https://www.tastytrade.com/tt/

Their favorite trades are selling premium which is right up your alley.

They were the inventors of the Think or Swim option trading platform which now belongs to TD bank and they have a new platform called Dough.
 

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There is a web TV show dedicated to option trading called Tastytrade. The guys who run it, Tom Sosnoff and Tony Battista are old time option traders who trade live on the show and they also do a lot of research on profitable option trading strategies. In addition to the daily show you can look up the old shows that have a lot of good info on option strategies.

Their favorite trades are selling premium which is right up your alley.

They were the inventors of the Think or Swim option trading platform which now belongs to TD bank and they have a new platform called Dough.
Although, I haven’t visited the site mentioned, but do you think this is useful for newbies? I mean, I always found such stuff to be very professional and at times, I was very confused with understanding it, so do you think newbies can easily understand this?
 

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There is a web TV show dedicated to option trading called Tastytrade. The guys who run it, Tom Sosnoff and Tony Battista are old time option traders who trade live on the show and they also do a lot of research on profitable option trading strategies. In addition to the daily show you can look up the old shows that have a lot of good info on option strategies.

https://www.tastytrade.com/tt/

Their favorite trades are selling premium which is right up your alley.

They were the inventors of the Think or Swim option trading platform which now belongs to TD bank and they have a new platform called Dough.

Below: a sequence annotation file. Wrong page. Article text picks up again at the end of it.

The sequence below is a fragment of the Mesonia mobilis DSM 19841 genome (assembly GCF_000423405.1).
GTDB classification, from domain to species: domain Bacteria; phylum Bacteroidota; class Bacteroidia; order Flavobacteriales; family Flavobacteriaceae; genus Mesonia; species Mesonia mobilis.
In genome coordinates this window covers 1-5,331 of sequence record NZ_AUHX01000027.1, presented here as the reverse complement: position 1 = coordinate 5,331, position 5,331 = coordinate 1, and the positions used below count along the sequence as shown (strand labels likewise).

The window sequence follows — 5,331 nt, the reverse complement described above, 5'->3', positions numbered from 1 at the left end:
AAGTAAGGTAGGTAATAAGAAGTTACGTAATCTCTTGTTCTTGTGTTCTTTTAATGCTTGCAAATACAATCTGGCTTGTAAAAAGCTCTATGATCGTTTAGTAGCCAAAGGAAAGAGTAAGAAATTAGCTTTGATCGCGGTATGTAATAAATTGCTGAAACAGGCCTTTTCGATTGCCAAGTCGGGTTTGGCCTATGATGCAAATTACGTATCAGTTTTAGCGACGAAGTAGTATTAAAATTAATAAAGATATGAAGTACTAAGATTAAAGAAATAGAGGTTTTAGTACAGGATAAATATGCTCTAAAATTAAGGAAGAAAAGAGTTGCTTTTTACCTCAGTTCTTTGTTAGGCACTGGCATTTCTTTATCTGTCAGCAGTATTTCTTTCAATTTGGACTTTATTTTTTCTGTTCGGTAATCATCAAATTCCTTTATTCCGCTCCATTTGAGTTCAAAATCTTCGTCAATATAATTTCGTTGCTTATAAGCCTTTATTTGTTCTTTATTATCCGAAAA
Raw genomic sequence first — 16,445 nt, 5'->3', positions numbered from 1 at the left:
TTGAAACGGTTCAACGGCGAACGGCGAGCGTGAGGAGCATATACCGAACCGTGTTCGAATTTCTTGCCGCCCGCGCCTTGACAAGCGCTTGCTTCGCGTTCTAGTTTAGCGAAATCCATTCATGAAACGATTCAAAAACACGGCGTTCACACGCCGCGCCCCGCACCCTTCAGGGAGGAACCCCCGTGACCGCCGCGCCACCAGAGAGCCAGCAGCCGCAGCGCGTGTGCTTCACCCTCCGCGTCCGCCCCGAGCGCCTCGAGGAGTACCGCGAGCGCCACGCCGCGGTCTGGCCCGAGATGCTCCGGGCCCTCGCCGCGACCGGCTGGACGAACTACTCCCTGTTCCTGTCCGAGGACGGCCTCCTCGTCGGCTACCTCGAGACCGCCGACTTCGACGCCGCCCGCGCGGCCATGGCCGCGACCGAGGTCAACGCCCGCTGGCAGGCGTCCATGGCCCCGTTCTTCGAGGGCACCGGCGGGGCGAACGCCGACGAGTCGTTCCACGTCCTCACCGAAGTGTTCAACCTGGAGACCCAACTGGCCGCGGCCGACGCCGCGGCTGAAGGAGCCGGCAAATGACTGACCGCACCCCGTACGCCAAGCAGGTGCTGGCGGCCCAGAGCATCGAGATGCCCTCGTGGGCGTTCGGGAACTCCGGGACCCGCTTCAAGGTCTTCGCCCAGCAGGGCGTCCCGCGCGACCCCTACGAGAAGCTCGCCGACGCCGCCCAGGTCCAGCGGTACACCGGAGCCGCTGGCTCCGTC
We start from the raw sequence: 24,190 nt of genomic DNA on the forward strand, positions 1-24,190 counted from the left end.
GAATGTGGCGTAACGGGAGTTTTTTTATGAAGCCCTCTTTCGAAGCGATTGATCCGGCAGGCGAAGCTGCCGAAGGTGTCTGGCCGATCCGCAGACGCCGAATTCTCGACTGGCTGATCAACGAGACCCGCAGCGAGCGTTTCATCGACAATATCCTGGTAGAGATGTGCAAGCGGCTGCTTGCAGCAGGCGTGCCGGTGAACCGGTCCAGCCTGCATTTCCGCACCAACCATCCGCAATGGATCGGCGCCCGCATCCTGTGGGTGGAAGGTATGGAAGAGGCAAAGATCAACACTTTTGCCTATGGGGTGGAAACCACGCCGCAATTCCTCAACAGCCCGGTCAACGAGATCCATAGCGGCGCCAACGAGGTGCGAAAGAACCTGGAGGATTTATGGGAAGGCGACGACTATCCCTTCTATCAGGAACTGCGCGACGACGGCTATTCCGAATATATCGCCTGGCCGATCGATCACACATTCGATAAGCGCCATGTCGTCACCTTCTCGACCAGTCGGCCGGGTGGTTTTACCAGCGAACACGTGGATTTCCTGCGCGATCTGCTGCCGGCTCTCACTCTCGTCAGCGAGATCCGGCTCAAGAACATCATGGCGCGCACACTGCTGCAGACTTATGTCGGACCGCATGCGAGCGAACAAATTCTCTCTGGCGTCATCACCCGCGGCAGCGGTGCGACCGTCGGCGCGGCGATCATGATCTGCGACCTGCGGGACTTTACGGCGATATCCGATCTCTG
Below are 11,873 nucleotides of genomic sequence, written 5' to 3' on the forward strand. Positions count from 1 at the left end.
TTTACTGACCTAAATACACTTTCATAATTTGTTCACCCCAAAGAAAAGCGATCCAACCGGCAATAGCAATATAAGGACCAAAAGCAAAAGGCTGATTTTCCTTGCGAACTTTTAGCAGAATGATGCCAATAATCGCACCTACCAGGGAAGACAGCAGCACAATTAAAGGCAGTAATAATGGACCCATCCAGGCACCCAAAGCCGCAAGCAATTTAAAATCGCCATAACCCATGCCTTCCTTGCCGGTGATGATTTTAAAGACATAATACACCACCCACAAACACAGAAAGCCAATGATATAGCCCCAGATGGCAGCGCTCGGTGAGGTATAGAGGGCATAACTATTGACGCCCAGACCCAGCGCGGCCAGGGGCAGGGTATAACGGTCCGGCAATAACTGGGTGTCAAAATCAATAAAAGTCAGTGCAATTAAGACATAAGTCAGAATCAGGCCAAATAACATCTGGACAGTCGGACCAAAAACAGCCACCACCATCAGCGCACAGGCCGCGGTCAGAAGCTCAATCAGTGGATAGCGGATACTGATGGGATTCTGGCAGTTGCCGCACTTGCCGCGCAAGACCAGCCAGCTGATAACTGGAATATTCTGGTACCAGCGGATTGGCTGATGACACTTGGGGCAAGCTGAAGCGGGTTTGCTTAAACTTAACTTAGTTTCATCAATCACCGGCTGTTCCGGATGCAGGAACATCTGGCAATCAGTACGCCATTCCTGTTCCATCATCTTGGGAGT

They actually have a Roku channel, which I've watched. It's interesting, but I had no clue they were the Think or Swim originators.
 

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Exiting before Expiration

This is very tedious process of thinking about an exit plan before expiration of the stock.
Whether you are buying or selling options, an exit plan is a must. Determine in advance what gains you will be satisfied with on the upside. Also determine the worst-case scenario you are willing to tolerate on the downside. If you reach your upside goals, clear your position and take your profits. Don’t get greedy. If you reach your downside stop-loss, once again you should clear your position. Don’t expose yourself to further risk by gambling that the option price might come back.
 

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Good point. Don't get greedy and show some self-control. I'll be doing paper trading for a long while till I feel ready.
 

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Although, I haven’t visited the site mentioned, but do you think this is useful for newbies? I mean, I always found such stuff to be very professional and at times, I was very confused with understanding it, so do you think newbies can easily understand this?
You should watch, they try to make it accessible to newbies and also have more advanced strategies for the experienced trader. They do a lot of back testing of different ideas and show various strategies.